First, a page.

Here’s why 4 UltraPixels are better than 13 megapixels
I’ll be the first to admit I was a little hard on the One M8’s camera abilities and HTC for its decision to stick with only 4.1-megapixels in its flagship smartphone’s camera.
I’m not here to beat a long-dead horse. I’ve explained multiple times that 4.1-megapixels is simply a gross camera resolution in a day and age where QHD displays are common on laptops and tablets and 4K televisions are a increasingly common thing.
Even today, while I’m more impressed by the M8’s camera than I ever thought I’d be, I’m still turned-off by its output resolution more than anything. The absolute best shots I’ve snapped don’t make great wallpapers on my computer. They look visibly stretched and slightly pixelated – trust me, I’ve tried. And you can hardly crop at all, unless we’re talking Instagram’s standard 612 by 612 crop, in which you have plenty of room to play.
The only thing they work (outstandingly well) for are social sharing, which is about 85 percent of my usage anyway … so I can cope.
When I learned the miniature One M8 – if you want to call it that – would bear a camera with over triple the resolution of the M8’s camera, I was hopeful it would be fitted with the great optics we hoped would come on HTC’s 2014 flagship. No cigar.
The One mini 2 may come with a 13-megapixel camera, but it’s not even a match for the 4.1-megapixel One M8 camera, Duo Camera aside.
Why? How is that possible? By the very same message HTC has been trying to drive home for over a year now. Megapixels don’t matter.
They do, but I’ve explained more than once that they only matter so much. Rather, what you do with those pixels is far more important. And what HTC does with a comparatively small amount of pixels is quite impressive.
Take the 4.1-megapixel sensor on the backside of the M8 for instance. Our own Adam Lein and Michel Fisher both concluded that the One M8’s camera is superior to the 13-megapixel shooter on the One mini 2. Joe Levi put the Desire 816’s 13-megapixel shooter against the M8’s UltraPixel camera, as well, and found the exact same thing.
The reasoning is simple.
The One mini 2 does not use HTC’s UltraPixel technology. Or, in real words, it’s a standard-sized image sensor with a higher-resolution output. The One M8 has roughly the same size sensor inside with less than one-third the resolution, meaning the pixels on the M8’s sensor are considerably larger – 2µm, compared to the more standard 1.1µm of the average 13-megapixel camera.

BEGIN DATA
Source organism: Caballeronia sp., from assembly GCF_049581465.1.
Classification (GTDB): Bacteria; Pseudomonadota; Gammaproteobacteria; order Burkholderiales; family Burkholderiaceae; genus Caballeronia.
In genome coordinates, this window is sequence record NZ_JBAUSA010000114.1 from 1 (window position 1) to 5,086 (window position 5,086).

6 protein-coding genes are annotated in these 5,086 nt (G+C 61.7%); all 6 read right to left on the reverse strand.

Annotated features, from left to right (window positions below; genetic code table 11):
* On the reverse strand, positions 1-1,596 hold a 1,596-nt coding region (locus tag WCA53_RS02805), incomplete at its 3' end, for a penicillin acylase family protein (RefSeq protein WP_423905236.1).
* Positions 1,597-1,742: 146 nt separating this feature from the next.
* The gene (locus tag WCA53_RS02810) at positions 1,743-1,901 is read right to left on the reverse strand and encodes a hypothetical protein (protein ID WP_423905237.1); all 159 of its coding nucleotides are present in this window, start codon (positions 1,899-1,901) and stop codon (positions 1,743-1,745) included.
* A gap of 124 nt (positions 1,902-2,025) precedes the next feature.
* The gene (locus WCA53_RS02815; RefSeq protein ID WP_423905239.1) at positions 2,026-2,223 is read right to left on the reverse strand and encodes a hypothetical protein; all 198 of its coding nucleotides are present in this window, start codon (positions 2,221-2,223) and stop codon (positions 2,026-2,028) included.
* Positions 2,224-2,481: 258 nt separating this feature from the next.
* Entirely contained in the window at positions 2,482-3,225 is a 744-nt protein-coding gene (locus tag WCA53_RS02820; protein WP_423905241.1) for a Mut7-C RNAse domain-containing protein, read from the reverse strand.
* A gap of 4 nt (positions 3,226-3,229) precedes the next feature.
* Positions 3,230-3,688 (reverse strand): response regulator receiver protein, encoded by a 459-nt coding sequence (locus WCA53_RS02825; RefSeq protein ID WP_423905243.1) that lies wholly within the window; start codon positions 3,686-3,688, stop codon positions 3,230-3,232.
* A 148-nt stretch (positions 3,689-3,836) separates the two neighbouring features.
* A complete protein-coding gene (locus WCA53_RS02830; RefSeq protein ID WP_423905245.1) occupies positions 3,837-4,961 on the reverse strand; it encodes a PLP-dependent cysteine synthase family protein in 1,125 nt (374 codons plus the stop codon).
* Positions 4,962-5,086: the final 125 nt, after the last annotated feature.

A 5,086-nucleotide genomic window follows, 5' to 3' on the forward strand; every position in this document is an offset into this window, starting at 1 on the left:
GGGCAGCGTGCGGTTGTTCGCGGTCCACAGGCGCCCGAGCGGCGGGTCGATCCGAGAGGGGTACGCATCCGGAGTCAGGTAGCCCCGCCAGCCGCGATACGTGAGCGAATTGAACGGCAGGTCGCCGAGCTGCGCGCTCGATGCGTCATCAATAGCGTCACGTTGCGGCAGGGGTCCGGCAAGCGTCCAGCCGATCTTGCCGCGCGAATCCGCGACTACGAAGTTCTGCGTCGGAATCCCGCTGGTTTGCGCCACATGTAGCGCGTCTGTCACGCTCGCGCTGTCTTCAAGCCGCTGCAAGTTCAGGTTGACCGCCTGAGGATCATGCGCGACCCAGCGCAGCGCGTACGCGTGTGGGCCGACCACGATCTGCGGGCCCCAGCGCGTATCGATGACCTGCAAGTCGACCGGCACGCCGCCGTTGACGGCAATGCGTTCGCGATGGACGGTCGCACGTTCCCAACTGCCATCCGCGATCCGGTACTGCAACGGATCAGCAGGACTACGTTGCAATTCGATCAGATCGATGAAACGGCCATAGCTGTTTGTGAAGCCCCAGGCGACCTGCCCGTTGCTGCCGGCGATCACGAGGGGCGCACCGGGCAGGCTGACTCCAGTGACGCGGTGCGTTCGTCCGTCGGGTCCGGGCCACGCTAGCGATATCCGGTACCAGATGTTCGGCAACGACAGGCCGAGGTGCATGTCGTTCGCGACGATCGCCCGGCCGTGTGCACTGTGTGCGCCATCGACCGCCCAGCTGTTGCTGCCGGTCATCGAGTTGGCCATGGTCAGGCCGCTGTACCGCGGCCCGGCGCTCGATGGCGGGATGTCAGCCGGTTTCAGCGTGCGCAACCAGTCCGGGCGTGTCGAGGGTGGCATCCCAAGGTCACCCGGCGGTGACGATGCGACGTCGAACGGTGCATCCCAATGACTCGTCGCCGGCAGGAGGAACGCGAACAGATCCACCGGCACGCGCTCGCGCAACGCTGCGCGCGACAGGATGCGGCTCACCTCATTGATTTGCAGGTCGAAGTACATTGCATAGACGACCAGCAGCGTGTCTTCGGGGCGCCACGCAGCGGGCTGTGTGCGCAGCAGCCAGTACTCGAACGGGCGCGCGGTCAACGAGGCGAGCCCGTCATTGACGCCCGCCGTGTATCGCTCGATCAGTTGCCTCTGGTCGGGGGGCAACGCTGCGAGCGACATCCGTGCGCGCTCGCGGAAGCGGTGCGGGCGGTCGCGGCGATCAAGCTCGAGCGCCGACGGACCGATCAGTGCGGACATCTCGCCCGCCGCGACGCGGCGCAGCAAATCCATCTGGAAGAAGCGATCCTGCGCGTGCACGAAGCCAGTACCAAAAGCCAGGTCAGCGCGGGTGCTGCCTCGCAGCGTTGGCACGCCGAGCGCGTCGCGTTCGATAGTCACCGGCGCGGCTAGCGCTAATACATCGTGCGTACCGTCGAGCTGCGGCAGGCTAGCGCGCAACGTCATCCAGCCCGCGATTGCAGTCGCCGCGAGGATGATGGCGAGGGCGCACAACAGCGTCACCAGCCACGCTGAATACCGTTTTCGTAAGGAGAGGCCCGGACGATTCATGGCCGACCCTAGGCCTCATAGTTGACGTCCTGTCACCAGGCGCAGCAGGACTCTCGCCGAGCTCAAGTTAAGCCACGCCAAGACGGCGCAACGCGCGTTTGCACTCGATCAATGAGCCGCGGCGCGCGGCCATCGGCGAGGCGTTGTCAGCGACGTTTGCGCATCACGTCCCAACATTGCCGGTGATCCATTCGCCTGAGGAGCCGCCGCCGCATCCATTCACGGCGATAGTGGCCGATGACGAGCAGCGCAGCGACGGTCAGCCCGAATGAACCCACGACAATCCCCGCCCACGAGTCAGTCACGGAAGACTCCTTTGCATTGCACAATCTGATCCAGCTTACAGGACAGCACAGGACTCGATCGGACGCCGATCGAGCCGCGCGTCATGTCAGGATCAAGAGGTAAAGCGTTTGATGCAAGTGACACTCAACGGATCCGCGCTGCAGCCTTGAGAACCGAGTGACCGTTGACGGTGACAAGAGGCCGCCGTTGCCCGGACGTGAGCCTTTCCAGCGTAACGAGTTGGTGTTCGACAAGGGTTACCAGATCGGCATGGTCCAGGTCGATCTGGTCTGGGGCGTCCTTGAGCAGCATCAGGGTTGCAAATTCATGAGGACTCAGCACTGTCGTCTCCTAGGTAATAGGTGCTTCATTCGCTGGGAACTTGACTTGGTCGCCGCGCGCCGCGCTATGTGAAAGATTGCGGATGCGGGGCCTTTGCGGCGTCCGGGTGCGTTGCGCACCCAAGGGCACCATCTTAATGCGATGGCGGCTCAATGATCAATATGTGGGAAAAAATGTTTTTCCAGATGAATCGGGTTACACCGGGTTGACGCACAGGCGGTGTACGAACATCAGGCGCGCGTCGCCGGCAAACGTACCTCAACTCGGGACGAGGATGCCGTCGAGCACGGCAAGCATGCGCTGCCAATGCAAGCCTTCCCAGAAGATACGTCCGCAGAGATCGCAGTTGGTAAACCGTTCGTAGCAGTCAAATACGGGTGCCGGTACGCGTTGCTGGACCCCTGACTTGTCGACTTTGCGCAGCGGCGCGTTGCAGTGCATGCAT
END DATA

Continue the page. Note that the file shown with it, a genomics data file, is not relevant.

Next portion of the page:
This particular difference is most visible when lighting becomes an issue. The M8 is capable of capturing far more light, and thus more data, than the 816 or One mini 2 in the same amount of time. Considering lighting is often the biggest factor in smartphone photography, better performance in low-light situations – though the M8 is far from the best in such a scenario – is a huge plus.
Software, as we’ve noted before, makes a significant difference, as well. Not having used the One mini 2 myself, it’s difficult to say exactly what the experience is like, but the output – especially in auto mode – tells me HTC put a lot more emphasis on the M8’s image sensor than the One mini 2’s. This brighter set of photos is a perfect example. Below, the colors are far more saturated, edges are sharpened, and contrast is notably higher.
Self-respecting photographers may cringe at the thought of all this happening behind the scenes or may feel some pictures come off as over-sharpened or over-saturated, but I’m willing to bet the average user will pick the One M8’s pictures over the One mini 2’s at least 90 percent of the time. While not necessarily more true-to-life in every scenario, they’re often more visually pleasing, and that’s what most people are looking for, not accuracy.
The only area the One mini 2 has an advantage over the M8 is pure resolution. There are more than triple the number of pixels to work with, meaning when a shot is fantastic, you can crop, scale, and edit far more than you could with a similar shot on the M8. However, the odds of a fantastic picture being taken with the One mini 2 are slimmer than those using the M8.
Adam Lein explained that chromatic aberrations (seen above), while present in both images, are definitely more pronounced in the One mini 2’s images.
There may be more resolution to work with, but a lot of that “extra data” is lost due to cheap glass, poor software, and poor optimization. That begs the question: what’s the point of cropping and zooming when the pictures simply don’t look great?
HTC put more tender loving care into the M8’s camera, and it shows in more ways than one.
Like Michael and Adam, I’d still take the One M8’s camera over the One mini 2 or 816 any day, despite the higher resolutions. That, however, doesn’t mean I wouldn’t like to see a larger, higher-resolution sensor with a 2.0µm pixel size. Or, if nothing else, HTC could take a page from Oppo’s book. Am I right?
Image via HTC